Beautiful period costumes, moody cinematography, and knock-your-socks-off plot twists made for 180 minutes of sensual viewing pleasure.

Check out Waters’ other titles Tipping the Velvet (in DVD); and her latest - The Night Watch.

In 2003, Granta magazine named Sarah one of 20 Best Young British Novelists.

Invisible Children

Lost Boys

Last Saturday night, some 600 area students were inspired by a film-in-the-making to stage a sleep-in outside Ann Arbor's city hall. The film is about the plight of children abducted, brainwashed and trained to fight in Uganda's 18-year-old civil war. University students organized the screenings and local sleep-ins as part of a "Global Night Commute". Until the film (currently in rough cut) makes its way into the AADL collection, you may want to check out the similarly themed Lost Boys of Sudan, last year's award-winning documentary about two orphaned Sudanese refugees from yet another devastating African civil war. This title, along with several other powerful films, is available at AADL through the Human Rights Video Project. Teachers, students and other local groups may arrange to borrow any of the titles on this list for a public screening. Check out a complete listing of titles and summaries.

Didn't know much about mythology...and so much more...

When I picked up Kenneth C. Davis's Don't Know Much About Mythology, I was expecting a humorous and informative read answering some of my questions about mythology and religion, such as whether Nirvana is a Hindu or Buddhist concept (there's a good reason for my confusion) or what people used to do on Christmas before the common era (think much less gift-giving and many more spiked drinks). What I wasn't expecting was the deluge of information Davis packs into these 400 or so pages, such as when the oldest civilizations began, which of them started writing first, why Tara is the perfect name for Scarlet O'Hara's homestead in Gone with the Wind (see p. 289), why Ganesh is a great choice for Apu's favorite god in The Simpsons, or how much the early books of the Bible were influenced by Mesopatamian myths.

How Opal Mehta plagiarism charge rocks the publishing world

Harvard sophomore Kaavya Viswanathan plunged from literary phenom to disgraced plagiarist when it was discovered that her brand new chick lit title, How Opal Mehta Got Kissed, Got Wild, and Got a Life, included healthy doses of passages from two of Megan McCafferty's titles, Sloppy Firsts and Second Helpings.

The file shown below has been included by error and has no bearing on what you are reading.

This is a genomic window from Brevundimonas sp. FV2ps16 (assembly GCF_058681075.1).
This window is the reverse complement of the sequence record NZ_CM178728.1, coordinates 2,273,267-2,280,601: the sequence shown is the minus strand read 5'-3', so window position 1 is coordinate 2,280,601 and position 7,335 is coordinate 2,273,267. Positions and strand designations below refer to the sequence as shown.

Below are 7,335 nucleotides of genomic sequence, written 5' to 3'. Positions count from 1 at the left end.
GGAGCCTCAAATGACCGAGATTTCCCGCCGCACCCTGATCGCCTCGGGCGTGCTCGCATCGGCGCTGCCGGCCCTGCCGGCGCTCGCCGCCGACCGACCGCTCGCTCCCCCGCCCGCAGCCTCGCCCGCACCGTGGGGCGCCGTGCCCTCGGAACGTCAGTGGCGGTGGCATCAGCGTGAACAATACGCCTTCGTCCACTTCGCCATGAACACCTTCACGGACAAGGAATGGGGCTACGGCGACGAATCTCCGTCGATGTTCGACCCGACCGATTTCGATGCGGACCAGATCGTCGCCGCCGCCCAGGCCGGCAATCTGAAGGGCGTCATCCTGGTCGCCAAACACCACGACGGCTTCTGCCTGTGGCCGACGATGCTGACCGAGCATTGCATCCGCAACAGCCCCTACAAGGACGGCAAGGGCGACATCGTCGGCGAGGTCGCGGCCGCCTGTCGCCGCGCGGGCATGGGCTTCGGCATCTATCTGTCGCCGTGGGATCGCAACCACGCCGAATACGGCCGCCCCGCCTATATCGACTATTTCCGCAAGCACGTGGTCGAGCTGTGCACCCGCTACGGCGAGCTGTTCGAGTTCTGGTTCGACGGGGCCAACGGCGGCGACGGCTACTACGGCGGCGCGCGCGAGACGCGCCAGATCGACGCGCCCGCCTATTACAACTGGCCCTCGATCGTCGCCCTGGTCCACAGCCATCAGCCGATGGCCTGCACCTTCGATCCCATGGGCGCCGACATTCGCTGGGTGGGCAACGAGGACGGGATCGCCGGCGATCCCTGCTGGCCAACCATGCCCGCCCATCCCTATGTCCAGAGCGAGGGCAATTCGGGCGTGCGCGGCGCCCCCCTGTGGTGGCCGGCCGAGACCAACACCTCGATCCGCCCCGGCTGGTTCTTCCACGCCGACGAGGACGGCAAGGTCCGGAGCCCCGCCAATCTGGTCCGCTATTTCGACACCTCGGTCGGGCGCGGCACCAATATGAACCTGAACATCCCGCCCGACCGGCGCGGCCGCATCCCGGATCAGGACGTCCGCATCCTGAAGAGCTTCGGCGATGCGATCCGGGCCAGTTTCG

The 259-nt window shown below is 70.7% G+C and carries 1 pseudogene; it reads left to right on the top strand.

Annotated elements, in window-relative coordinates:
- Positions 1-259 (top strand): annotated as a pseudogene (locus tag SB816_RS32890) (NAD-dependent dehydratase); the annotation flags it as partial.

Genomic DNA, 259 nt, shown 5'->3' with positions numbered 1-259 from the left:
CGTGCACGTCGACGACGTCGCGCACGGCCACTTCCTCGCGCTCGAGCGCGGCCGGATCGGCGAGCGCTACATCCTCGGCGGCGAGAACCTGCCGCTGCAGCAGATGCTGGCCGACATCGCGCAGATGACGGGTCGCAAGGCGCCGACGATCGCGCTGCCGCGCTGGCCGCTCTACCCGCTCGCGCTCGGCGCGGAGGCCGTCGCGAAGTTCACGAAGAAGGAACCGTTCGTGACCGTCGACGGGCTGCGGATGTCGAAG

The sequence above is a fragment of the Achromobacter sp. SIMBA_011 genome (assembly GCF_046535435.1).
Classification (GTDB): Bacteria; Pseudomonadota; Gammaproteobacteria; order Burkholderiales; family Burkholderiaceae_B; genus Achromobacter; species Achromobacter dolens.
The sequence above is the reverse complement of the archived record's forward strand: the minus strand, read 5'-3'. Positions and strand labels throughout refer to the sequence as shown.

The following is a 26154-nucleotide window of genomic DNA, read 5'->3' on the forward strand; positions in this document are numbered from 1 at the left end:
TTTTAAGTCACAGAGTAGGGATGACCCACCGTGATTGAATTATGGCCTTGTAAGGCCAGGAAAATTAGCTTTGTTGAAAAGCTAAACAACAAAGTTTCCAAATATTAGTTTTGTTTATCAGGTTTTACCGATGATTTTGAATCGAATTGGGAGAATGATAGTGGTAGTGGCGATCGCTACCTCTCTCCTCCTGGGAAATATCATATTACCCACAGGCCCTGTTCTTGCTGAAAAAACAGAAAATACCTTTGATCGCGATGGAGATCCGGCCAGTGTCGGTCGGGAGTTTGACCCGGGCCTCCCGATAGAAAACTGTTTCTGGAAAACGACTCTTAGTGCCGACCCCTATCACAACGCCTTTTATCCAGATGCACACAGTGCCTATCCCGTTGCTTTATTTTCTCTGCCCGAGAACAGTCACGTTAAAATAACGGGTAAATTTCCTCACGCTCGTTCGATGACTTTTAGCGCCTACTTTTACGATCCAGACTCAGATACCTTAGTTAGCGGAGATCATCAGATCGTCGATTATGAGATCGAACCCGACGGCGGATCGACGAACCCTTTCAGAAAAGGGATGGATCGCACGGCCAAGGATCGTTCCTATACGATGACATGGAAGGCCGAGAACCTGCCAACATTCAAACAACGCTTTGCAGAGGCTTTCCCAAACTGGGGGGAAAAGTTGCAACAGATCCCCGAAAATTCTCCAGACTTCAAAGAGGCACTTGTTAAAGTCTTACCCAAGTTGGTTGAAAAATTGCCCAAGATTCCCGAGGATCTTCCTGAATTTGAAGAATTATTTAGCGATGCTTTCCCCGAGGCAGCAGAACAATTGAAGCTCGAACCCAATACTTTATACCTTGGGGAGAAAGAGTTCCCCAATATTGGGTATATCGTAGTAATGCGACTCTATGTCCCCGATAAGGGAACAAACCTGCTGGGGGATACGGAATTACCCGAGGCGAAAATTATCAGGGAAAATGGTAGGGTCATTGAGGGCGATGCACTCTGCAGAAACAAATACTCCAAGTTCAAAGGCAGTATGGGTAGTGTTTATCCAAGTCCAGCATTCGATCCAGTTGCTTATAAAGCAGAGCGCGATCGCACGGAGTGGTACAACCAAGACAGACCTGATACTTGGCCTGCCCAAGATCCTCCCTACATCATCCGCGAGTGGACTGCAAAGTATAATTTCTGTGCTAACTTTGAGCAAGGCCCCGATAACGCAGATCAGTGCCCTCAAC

Viswanathan's publisher, Little, Brown, announced April 27 that it would pull all unsold copies of Opal Mehta from all retail outlets. In true American style, this news instantly sent the price of Opal soaring on eBay ("buy now for $99.99").

Viswanathan insists that the borrowing was unintentional -- she's a big fan of McCafferty's writing and said she's read the two titles in question many times.

Good news for Ms. McCafferty -- she's getting a good bounce for the two books in the spotlight, which may carry over to her latest entry, Charmed Thirds.

Celebrating Families Built Through Adoption

Recent news of celebrities building their families through adoption is raising the public's awareness of the joys and heartaches that come with the adoption process. The library has many materials for those interested in learning more about adoption.

The Waiting Child, by Cindy Champnella, tells the true story of a little girl, whom the Champnella family adopted from China, and her persistence in finding a mama for a little boy she left behind. On Saturday, May 6th, 2006, Cindy Champnella will be in Ann Arbor to speak about her family's inspirational story.

Other recent books about adoption include:
Two Little Girls: A Memoir of Adoption
Weaving a Family: Untangling Race and Adoption
A Love Like No Other: Stories from Adoptive Parents
Complete Adoption and Fertility Legal Guide

Two recommended films about adoption include:
Secrets and Lies and My Flesh and Blood